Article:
Iraqi Shiite cleric Muqtada al-Sadr’s coalition scored major points in the recent parliamentary elections with Sadr’s positions against virulent influence peddling and the presence of foreign military forces in the country.
Wednesday marks the deadline in Iraq for reporting incidents of voter fraud. Iraqis from across the political spectrum all say that incidents of cheating were higher this time than in any of Iraq’s previous elections, and most blame irregularities and problems with a new electronic voting system. While it is a truism that Iraqis disappointed in their results often imagine cheating rather than acknowledge their own failures to appeal to a broader electorate, there is enough anecdotal evidence and real questions about the system to merit investigation.
Facebook (and Whatsapp) remain the major ways many Iraqis consume news. In recent days, an Arabic article titled the “Lying Boxes” has been widely circulated among both Kurdish and Arab, Sunni and Shiite political leaders. It provides a deep dive into accusations that the electronic voting system employed for the first time this month was a complete failure on multiple fronts.
The Independent High Election Commission, a body that long ago lost its independence and is now staffed by apparatchiks from the major parties, contracted with a mysterious and little-known Korean company to provide ballot boxes that scan votes and uplink them to a central database upon the closure of polls. That Korean company had little track record, has little behind it but a webpage, and the single international election Iraqis say it previously managed in Kyrgyzstan ended in disaster.The company provides no photos of its operations in Kyrgyzstan, leading to further questions about whether its claims of operations there are true. There is also a question why the IHEC contracted with a company office in Poland and signed the contract in Turkey if Miro System is truly is based in South Korea beyond simply a name on a registry absent an address.
The alleged problems get worse. Iraqi leaders also say a preliminary audit by the United Nations of the elections management system, the data archive system, and the survey/statistical system had failed. Nevertheless, the IHEC went forward. On election day, some candidates say the receipts produced by the boxes did not match figures uploaded to the central count, and some candidates say some boxes returned zero votes for themselves when they were where the candidates themselves voted. Nor do the USB serial numbers from the boxes necessarily always match.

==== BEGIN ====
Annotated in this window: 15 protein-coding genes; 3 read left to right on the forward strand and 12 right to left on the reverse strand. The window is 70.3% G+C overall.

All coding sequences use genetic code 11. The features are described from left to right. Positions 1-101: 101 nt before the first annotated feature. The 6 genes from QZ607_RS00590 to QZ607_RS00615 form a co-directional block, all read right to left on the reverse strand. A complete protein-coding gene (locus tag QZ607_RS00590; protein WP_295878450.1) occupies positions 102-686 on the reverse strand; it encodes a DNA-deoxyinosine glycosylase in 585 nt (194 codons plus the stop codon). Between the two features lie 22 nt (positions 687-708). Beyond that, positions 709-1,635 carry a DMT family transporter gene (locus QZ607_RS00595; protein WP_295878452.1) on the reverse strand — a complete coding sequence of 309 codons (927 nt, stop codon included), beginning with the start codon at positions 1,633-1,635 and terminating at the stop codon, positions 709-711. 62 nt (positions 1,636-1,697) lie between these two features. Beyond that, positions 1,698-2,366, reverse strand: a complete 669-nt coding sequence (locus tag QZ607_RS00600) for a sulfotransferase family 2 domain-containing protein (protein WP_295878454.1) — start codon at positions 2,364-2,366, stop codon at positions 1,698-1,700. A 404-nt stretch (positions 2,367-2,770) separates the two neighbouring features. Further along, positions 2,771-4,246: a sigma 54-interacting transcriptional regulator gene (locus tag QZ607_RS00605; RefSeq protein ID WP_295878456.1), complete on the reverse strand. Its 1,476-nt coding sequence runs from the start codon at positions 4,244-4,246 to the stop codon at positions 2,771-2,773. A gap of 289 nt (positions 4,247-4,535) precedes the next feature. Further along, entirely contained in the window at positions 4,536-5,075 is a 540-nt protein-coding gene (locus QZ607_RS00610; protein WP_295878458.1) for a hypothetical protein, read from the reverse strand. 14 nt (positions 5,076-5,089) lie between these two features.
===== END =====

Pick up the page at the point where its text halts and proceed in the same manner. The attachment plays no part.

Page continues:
While the IHEC has reportedly received upward of 1,000 complaints, it appears disinclined to order a manual recount, let alone to cancel the elections, for two reasons. First, they and much of the Iraqi political class fear violence could occur if a recount strips some politicians (especially from Muqtada al-Sadr’s list) of seats. And second, because they do not want to cast doubt on the legitimacy of electronic voting. Many Iraqis shrug and say that cheating benefited some disenfranchised others, but most people will be brought into a ruling coalition one way or another.
This is wrong-headed, and the IHEC should order a partial, random manual recount (perhaps of 25 percent of the ballot boxes) if nothing else as a backup internal audit to enhance confidence in elections now and in the future. If the IHEC does not do so, many Iraqis think, it will be because they fear they’ll have a major problem on their hands if the audit shows a real discrepancy between the ballots cast and the automated count from the scan.
Such a discrepancy would either indicate software problems or perhaps hacking. But the conspiracies now circulating (some Kurds blame Turkey or Masoud Barzani’s dominant Kurdistan Democratic Party for some of the bizarre results coming out of Iraqi Kurdistan, while others blame Gulf states for hacking to benefit Muqtada al-Sadr as their new anti-Iranian tool) erode confidence in Iraqi democracy far more seriously. There is no indication the flash drives and data transfers were secure.
It’s always possible that allegations of voting box irregularities are the result of sour grapes on the part of those lists and parties who did worse than expected, but the idea that an audit would undercut confidence in future elections is wrong-headed; indeed, the reality is the opposite. It is positive that Iraqi elections are unpredictable and Iraqis wish to hold incumbents and the broader political class to account, but that too does not justify the possibility of cheating and manipulation.